Robin Lopez and Knicks Agree to a Four-Year Deal


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Robin Lopez, 27, averaged 10.5 points and 7.8 rebounds a game as the Portland Trail Blazers’ starting center the past two seasons.

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Mark Humphrey/Associated Press

The Knicks’ priority entering free agency was to add size. Phil Jackson, the team president, said he needed post players and noted that the team did not have a center on the roster.

So Jackson went out and targeted upper-echelon players like Greg Monroe, DeAndre Jordan and LaMarcus Aldridge. Monroe opted to join the Milwaukee Bucks. DeAndre Jordan on Friday agreed to sign with the Dallas Mavericks. And Aldridge, courted by several N.B.A. contenders, turned down a meeting with the Knicks.

The team’s fallback plan materialized in the wake of those misses, as the Knicks hashed out a deal with Robin Lopez, a 7-foot center who agreed to a four-year deal worth $54 million, according to a person briefed on the negotiations. No deals can become official until Thursday, when the N.B.A.’s moratorium on signings and trades ends.

Yahoo Sports was the first to report the terms of the deal.

The Knicks are paying a fairly steep price for Lopez, who is a solid defender and rebounder but a limited scorer. Lopez, 27, whose twin, Brook, plays for the Nets, averaged 10.5 points and 7.8 rebounds as the Portland Trail Blazers’ starting center the past two seasons.

Lopez earned about $6.1 million last season with Portland. The Knicks are more than doubling his salary, a reflection of their need to fill the vacancies in their frontcourt and a looming rise in the salary cap. The cap is expected to jump from about $67 million this summer to $88 million (or more) next summer, as the league collects revenue from a lucrative new television deal.

On Twitter, Lopez wrote, “Excited to be part of the #Knicks legacy! It’s going to be like ‘On the Town’ but w/way more box outs & dunks.”

Jordan’s decision to leave the Los Angeles Clippers for the Mavericks sent a jolt through the N.B.A. Jordan, a 26-year-old center, had been a key player for the Clippers. Last season, he averaged 11.5 points and a league-best 15 rebounds a game as Los Angeles advanced to the Western Conference semifinals before falling to the Houston Rockets.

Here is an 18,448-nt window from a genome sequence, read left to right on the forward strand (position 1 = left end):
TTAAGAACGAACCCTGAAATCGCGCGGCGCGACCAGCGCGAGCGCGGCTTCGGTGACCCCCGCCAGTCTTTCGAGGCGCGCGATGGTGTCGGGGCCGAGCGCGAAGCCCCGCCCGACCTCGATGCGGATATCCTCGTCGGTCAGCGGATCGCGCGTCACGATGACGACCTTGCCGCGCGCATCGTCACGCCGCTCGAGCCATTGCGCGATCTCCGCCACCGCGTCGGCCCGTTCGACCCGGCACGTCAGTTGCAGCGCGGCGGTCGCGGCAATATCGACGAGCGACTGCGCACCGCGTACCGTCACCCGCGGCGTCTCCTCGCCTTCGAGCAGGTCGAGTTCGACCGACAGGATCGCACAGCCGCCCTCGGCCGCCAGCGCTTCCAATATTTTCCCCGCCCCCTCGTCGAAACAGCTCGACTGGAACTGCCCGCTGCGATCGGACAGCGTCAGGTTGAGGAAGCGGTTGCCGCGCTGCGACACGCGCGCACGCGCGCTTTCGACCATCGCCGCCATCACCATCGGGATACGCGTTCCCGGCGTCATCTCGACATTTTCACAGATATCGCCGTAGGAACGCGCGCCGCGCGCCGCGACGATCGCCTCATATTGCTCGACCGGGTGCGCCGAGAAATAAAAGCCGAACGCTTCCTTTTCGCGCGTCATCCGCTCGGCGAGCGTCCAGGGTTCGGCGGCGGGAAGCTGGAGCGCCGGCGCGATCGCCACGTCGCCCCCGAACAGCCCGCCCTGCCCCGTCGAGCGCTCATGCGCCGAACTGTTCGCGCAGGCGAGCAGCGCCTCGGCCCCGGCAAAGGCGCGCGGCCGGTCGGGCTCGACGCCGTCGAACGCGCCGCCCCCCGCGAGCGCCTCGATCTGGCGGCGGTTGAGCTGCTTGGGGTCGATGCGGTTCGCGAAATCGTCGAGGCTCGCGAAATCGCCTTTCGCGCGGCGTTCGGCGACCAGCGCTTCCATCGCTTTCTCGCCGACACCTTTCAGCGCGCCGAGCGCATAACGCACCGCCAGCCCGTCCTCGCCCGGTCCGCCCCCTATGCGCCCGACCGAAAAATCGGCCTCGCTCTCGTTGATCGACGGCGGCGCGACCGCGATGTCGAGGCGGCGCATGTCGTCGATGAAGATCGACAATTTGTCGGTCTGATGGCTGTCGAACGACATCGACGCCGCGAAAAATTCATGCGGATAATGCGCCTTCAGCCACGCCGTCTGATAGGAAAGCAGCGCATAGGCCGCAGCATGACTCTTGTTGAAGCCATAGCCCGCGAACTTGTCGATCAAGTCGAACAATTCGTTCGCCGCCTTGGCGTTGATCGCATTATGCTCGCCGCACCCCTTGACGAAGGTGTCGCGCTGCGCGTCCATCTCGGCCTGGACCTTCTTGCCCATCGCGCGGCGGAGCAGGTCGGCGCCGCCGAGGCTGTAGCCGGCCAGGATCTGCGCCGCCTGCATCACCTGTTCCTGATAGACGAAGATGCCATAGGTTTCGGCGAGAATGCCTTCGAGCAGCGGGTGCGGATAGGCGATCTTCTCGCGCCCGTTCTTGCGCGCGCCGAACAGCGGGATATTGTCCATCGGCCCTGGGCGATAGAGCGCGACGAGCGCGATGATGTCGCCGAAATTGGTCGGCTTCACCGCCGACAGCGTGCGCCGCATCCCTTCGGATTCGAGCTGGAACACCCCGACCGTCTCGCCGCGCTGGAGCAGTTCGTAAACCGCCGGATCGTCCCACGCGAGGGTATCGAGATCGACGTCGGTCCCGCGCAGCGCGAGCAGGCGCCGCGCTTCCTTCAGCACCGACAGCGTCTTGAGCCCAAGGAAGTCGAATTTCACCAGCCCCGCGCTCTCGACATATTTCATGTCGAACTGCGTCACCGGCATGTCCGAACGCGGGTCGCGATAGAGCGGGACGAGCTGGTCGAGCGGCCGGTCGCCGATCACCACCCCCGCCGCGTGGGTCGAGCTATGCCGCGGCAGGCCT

Wesley Matthews, a swingman who had been considered a potential target for the Knicks, had already agreed to sign with the Mavericks, who have made a strong push in free agency to re-emerge as a power in the West. Matthews, though, is coming off Achilles’ surgery, and Jordan left two stars behind — Blake Griffin and Chris Paul — in Los Angeles.

Lopez joined Arron Afflalo, a 6-foot-5 guard, as the Knicks’ key acquisitions in free agency. The Knicks met Friday with Corey Brewer, a swingman who averaged 11.9 points a game off the bench for the Rockets last season, before he decided to re-sign with the Rockets.

The Knicks entered free agency with only five players under contract. They also have two first-round draft picks — Kristaps Porzingis, a 7-foot-1 forward, and Jerian Grant, a point guard — who will probably need to contribute early.

The Knicks are engaging in a long rebuild, an approach that does not necessarily seem to mesh with their decision to re-sign Carmelo Anthony last summer for five years and $124 million. Anthony, 31, is coming off knee surgery and has indicated that he would prefer to play for a contender in his prime, which is now — and not two or three years from now.

Still, Anthony took the Knicks’ money when he had offers to join teams like the Chicago Bulls and the Rockets, teams with fuller rosters and much more realistic title aspirations.

Lopez and Afflalo are upgrades, though, and Lopez, in particular, would help solidify the Knicks’ interior defense and allow Anthony to operate at power forward. Lopez’s relocation to New York also makes for a fascinating intracity reunion and rivalry with his brother, who recently re-signed with the Nets for three years and $60 million.

Robin and Brook Lopez were teammates at Stanford before they became first-round draft picks in 2008, and they have remained very close. Both are noted comic book aficionados and have expressed an interest in someday working together in the field. They talk frequently.

Before the Trail Blazers faced the Nets in Brooklyn last season, they hit a fast-food drive-through at 2:30 a.m.

“My mom was in the house,” Brook Lopez said at the time. “We snuck out.”

Yet they have managed to maintain a professional relationship whenever they run up against each other in games. When the Trail Blazers faced the Nets in Brooklyn last season, they did not exchange one word for the length of the game — which was by design.

“I’m sure it looks really weird to you guys,” Brook Lopez said. “I can’t explain it. It’s been unsaid this whole time. We’ve never talked about it.”

Robin Lopez also has a noted aversion for mascots. Fortunately for him, the Knicks do not have one.



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